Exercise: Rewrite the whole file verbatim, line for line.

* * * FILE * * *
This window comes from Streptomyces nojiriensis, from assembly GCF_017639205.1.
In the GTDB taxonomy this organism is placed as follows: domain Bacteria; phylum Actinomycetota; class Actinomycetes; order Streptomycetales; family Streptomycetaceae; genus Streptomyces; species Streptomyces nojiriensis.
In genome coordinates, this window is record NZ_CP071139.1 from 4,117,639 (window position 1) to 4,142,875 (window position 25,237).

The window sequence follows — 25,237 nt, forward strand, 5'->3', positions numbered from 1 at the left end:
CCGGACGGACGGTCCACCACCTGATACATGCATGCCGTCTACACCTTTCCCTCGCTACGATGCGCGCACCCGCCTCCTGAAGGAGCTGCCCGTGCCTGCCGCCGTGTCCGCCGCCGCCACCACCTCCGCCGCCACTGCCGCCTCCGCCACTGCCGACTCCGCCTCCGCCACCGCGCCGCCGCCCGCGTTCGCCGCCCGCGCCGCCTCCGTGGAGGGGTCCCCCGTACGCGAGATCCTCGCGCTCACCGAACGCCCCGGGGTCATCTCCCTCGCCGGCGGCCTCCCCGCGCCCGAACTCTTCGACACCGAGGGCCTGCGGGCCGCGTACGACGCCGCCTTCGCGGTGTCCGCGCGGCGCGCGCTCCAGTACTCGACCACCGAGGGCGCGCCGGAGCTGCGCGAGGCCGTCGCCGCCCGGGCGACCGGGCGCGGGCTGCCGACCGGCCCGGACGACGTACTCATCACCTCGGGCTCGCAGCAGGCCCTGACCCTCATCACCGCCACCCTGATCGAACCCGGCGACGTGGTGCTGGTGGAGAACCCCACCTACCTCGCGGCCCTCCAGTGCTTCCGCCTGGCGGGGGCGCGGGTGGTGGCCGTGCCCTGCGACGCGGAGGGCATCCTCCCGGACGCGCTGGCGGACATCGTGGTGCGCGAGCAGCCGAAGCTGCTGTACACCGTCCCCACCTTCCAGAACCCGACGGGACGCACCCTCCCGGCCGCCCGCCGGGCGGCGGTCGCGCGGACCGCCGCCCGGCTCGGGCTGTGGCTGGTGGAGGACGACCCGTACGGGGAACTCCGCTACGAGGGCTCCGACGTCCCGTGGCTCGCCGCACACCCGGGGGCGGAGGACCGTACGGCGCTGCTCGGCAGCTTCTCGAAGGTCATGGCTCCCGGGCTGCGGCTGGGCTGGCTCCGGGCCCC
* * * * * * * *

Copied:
This window comes from Streptomyces nojiriensis, from assembly GCF_017639205.1.
In the GTDB taxonomy this organism is placed as follows: domain Bacteria; phylum Actinomycetota; class Actinomycetes; order Streptomycetales; family Streptomycetaceae; genus Streptomyces; species Streptomyces nojiriensis.
In genome coordinates, this window is record NZ_CP071139.1 from 4,117,639 (window position 1) to 4,142,875 (window position 25,237).

The window sequence follows — 25,237 nt, forward strand, 5'->3', positions numbered from 1 at the left end:
CCGGACGGACGGTCCACCACCTGATACATGCATGCCGTCTACACCTTTCCCTCGCTACGATGCGCGCACCCGCCTCCTGAAGGAGCTGCCCGTGCCTGCCGCCGTGTCCGCCGCCGCCACCACCTCCGCCGCCACTGCCGCCTCCGCCACTGCCGACTCCGCCTCCGCCACCGCGCCGCCGCCCGCGTTCGCCGCCCGCGCCGCCTCCGTGGAGGGGTCCCCCGTACGCGAGATCCTCGCGCTCACCGAACGCCCCGGGGTCATCTCCCTCGCCGGCGGCCTCCCCGCGCCCGAACTCTTCGACACCGAGGGCCTGCGGGCCGCGTACGACGCCGCCTTCGCGGTGTCCGCGCGGCGCGCGCTCCAGTACTCGACCACCGAGGGCGCGCCGGAGCTGCGCGAGGCCGTCGCCGCCCGGGCGACCGGGCGCGGGCTGCCGACCGGCCCGGACGACGTACTCATCACCTCGGGCTCGCAGCAGGCCCTGACCCTCATCACCGCCACCCTGATCGAACCCGGCGACGTGGTGCTGGTGGAGAACCCCACCTACCTCGCGGCCCTCCAGTGCTTCCGCCTGGCGGGGGCGCGGGTGGTGGCCGTGCCCTGCGACGCGGAGGGCATCCTCCCGGACGCGCTGGCGGACATCGTGGTGCGCGAGCAGCCGAAGCTGCTGTACACCGTCCCCACCTTCCAGAACCCGACGGGACGCACCCTCCCGGCCGCCCGCCGGGCGGCGGTCGCGCGGACCGCCGCCCGGCTCGGGCTGTGGCTGGTGGAGGACGACCCGTACGGGGAACTCCGCTACGAGGGCTCCGACGTCCCGTGGCTCGCCGCACACCCGGGGGCGGAGGACCGTACGGCGCTGCTCGGCAGCTTCTCGAAGGTCATGGCTCCCGGGCTGCGGCTGGGCTGGCTCCGGGCCCC